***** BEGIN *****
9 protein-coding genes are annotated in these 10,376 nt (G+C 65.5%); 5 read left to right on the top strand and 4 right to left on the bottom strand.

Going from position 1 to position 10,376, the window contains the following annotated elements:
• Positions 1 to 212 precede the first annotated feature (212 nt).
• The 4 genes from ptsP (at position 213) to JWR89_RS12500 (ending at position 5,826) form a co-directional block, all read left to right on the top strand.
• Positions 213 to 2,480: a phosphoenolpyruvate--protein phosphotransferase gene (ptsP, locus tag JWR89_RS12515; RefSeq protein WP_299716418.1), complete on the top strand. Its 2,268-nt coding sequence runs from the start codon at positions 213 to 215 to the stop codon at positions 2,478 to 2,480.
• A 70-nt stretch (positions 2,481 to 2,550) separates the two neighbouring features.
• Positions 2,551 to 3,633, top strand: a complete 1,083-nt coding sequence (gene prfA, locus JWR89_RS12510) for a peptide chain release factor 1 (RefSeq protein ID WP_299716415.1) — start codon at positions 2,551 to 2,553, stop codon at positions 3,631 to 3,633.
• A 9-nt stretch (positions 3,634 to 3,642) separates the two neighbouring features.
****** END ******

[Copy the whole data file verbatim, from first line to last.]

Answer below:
9 protein-coding genes are annotated in these 10,376 nt (G+C 65.5%); 5 read left to right on the top strand and 4 right to left on the bottom strand.

Going from position 1 to position 10,376, the window contains the following annotated elements:
• Positions 1 to 212 precede the first annotated feature (212 nt).
• The 4 genes from ptsP (at position 213) to JWR89_RS12500 (ending at position 5,826) form a co-directional block, all read left to right on the top strand.
• Positions 213 to 2,480: a phosphoenolpyruvate--protein phosphotransferase gene (ptsP, locus tag JWR89_RS12515; RefSeq protein WP_299716418.1), complete on the top strand. Its 2,268-nt coding sequence runs from the start codon at positions 213 to 215 to the stop codon at positions 2,478 to 2,480.
• A 70-nt stretch (positions 2,481 to 2,550) separates the two neighbouring features.
• Positions 2,551 to 3,633, top strand: a complete 1,083-nt coding sequence (gene prfA, locus JWR89_RS12510) for a peptide chain release factor 1 (RefSeq protein ID WP_299716415.1) — start codon at positions 2,551 to 2,553, stop codon at positions 3,631 to 3,633.
• A 9-nt stretch (positions 3,634 to 3,642) separates the two neighbouring features.